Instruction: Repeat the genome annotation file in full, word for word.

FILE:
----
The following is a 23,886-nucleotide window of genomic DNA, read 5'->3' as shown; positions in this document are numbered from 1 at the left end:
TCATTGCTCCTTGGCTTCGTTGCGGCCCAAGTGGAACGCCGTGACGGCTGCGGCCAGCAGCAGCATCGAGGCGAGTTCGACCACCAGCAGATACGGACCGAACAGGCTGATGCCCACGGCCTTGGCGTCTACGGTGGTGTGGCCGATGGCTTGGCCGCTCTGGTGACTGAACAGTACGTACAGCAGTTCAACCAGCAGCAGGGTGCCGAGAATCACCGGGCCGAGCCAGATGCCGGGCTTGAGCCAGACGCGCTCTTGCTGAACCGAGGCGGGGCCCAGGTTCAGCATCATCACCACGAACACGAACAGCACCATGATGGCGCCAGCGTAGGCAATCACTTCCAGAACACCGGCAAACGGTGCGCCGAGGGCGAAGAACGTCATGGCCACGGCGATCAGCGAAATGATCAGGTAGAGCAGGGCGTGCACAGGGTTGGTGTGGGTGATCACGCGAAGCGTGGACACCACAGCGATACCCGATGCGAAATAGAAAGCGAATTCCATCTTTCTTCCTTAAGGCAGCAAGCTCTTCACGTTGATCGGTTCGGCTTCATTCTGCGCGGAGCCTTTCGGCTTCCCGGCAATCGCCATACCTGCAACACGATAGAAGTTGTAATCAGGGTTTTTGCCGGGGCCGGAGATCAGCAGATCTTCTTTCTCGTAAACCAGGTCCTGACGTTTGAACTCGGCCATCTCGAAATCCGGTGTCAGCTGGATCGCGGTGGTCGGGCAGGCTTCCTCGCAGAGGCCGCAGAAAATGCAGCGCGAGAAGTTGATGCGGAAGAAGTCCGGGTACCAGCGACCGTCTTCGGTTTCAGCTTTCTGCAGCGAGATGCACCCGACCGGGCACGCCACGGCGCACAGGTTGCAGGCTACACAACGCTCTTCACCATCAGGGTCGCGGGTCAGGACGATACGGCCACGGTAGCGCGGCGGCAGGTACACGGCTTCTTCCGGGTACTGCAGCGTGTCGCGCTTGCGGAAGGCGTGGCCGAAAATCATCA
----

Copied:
The following is a 23,886-nucleotide window of genomic DNA, read 5'->3' as shown; positions in this document are numbered from 1 at the left end:
TCATTGCTCCTTGGCTTCGTTGCGGCCCAAGTGGAACGCCGTGACGGCTGCGGCCAGCAGCAGCATCGAGGCGAGTTCGACCACCAGCAGATACGGACCGAACAGGCTGATGCCCACGGCCTTGGCGTCTACGGTGGTGTGGCCGATGGCTTGGCCGCTCTGGTGACTGAACAGTACGTACAGCAGTTCAACCAGCAGCAGGGTGCCGAGAATCACCGGGCCGAGCCAGATGCCGGGCTTGAGCCAGACGCGCTCTTGCTGAACCGAGGCGGGGCCCAGGTTCAGCATCATCACCACGAACACGAACAGCACCATGATGGCGCCAGCGTAGGCAATCACTTCCAGAACACCGGCAAACGGTGCGCCGAGGGCGAAGAACGTCATGGCCACGGCGATCAGCGAAATGATCAGGTAGAGCAGGGCGTGCACAGGGTTGGTGTGGGTGATCACGCGAAGCGTGGACACCACAGCGATACCCGATGCGAAATAGAAAGCGAATTCCATCTTTCTTCCTTAAGGCAGCAAGCTCTTCACGTTGATCGGTTCGGCTTCATTCTGCGCGGAGCCTTTCGGCTTCCCGGCAATCGCCATACCTGCAACACGATAGAAGTTGTAATCAGGGTTTTTGCCGGGGCCGGAGATCAGCAGATCTTCTTTCTCGTAAACCAGGTCCTGACGTTTGAACTCGGCCATCTCGAAATCCGGTGTCAGCTGGATCGCGGTGGTCGGGCAGGCTTCCTCGCAGAGGCCGCAGAAAATGCAGCGCGAGAAGTTGATGCGGAAGAAGTCCGGGTACCAGCGACCGTCTTCGGTTTCAGCTTTCTGCAGCGAGATGCACCCGACCGGGCACGCCACGGCGCACAGGTTGCAGGCTACACAACGCTCTTCACCATCAGGGTCGCGGGTCAGGACGATACGGCCACGGTAGCGCGGCGGCAGGTACACGGCTTCTTCCGGGTACTGCAGCGTGTCGCGCTTGCGGAAGGCGTGGCCGAAAATCATCA